“on pruning maples”: haiku and not-a-haiku for a changing year

The first post of the new year, reflecting the last events of the old:

  • Thin moon at twilight,
  • Pruning the Japanese maple.
  • I’m in a haiku.

On Pruning Maples

  • Pruning the Japanese maple
  • At twilight, under a crescent moon.
  • I’m in a haiku.

The first is a haiku proper, with the syllable counts reflecting the patterns of Japanese, the second my English language friendly not-a-haiku, a three line poem capturing the same idea or feeling.  In this case I felt more justified, and less constrained than usual, in attempting the traditional form.

Why was I pruning trees at twilight on New Year’s Eve? Because a Japanese maple is as much a maple as sugar maple, and its sap rises just as early. This is why maple sugar time is in February.  To avoid pruning away sappy, growing wood and upsetting the tree, you prune maples between the Fourth of July and Christmas, with New Year’s as the last safe day.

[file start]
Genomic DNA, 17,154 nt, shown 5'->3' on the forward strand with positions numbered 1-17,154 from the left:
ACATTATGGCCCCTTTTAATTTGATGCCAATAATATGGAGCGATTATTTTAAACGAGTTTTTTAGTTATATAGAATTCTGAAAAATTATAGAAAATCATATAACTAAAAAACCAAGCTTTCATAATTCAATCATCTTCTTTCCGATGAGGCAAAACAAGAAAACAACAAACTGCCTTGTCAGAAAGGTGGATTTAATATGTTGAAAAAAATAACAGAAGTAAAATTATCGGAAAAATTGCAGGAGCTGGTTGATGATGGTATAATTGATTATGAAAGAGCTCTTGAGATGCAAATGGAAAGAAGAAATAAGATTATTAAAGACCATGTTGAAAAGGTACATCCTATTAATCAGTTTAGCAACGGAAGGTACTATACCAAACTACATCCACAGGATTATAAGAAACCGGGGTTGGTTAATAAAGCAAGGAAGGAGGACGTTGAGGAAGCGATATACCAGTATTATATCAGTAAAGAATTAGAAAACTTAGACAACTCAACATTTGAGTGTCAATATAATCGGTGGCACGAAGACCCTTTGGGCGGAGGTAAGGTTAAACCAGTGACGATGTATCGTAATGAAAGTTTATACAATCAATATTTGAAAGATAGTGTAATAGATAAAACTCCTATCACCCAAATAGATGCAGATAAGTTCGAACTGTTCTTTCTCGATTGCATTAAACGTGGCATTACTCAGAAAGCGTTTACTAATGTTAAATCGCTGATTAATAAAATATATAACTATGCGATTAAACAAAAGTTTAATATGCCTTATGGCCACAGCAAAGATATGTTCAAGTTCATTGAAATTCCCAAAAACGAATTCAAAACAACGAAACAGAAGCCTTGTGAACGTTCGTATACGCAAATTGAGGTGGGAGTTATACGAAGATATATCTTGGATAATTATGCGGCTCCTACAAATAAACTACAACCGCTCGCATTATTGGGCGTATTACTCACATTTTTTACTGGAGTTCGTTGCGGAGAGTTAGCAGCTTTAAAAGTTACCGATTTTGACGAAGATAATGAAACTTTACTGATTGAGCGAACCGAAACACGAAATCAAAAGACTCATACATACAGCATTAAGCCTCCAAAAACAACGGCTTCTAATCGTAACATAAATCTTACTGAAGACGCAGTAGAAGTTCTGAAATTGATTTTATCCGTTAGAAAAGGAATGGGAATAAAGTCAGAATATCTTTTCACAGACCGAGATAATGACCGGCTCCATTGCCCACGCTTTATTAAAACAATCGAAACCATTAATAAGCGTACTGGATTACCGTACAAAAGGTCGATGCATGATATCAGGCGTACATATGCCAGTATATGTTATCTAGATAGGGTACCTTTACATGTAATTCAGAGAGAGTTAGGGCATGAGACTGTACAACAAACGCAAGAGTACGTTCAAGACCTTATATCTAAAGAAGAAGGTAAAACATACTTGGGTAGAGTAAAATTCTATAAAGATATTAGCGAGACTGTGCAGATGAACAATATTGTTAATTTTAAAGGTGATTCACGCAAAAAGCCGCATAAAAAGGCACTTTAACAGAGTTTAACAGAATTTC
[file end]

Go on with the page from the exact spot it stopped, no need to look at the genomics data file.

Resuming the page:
And since you want to prune Japanese maples twice each year, once with the leaves on and once after they fall, I was waiting for the last leaves.  But the tree outstubborned  me this winter, holding onto most of its foliage well past the human deadline.  I made this photograph a week into 2020– most of the leaves are crumpled and faded, but a few retain the classic form.

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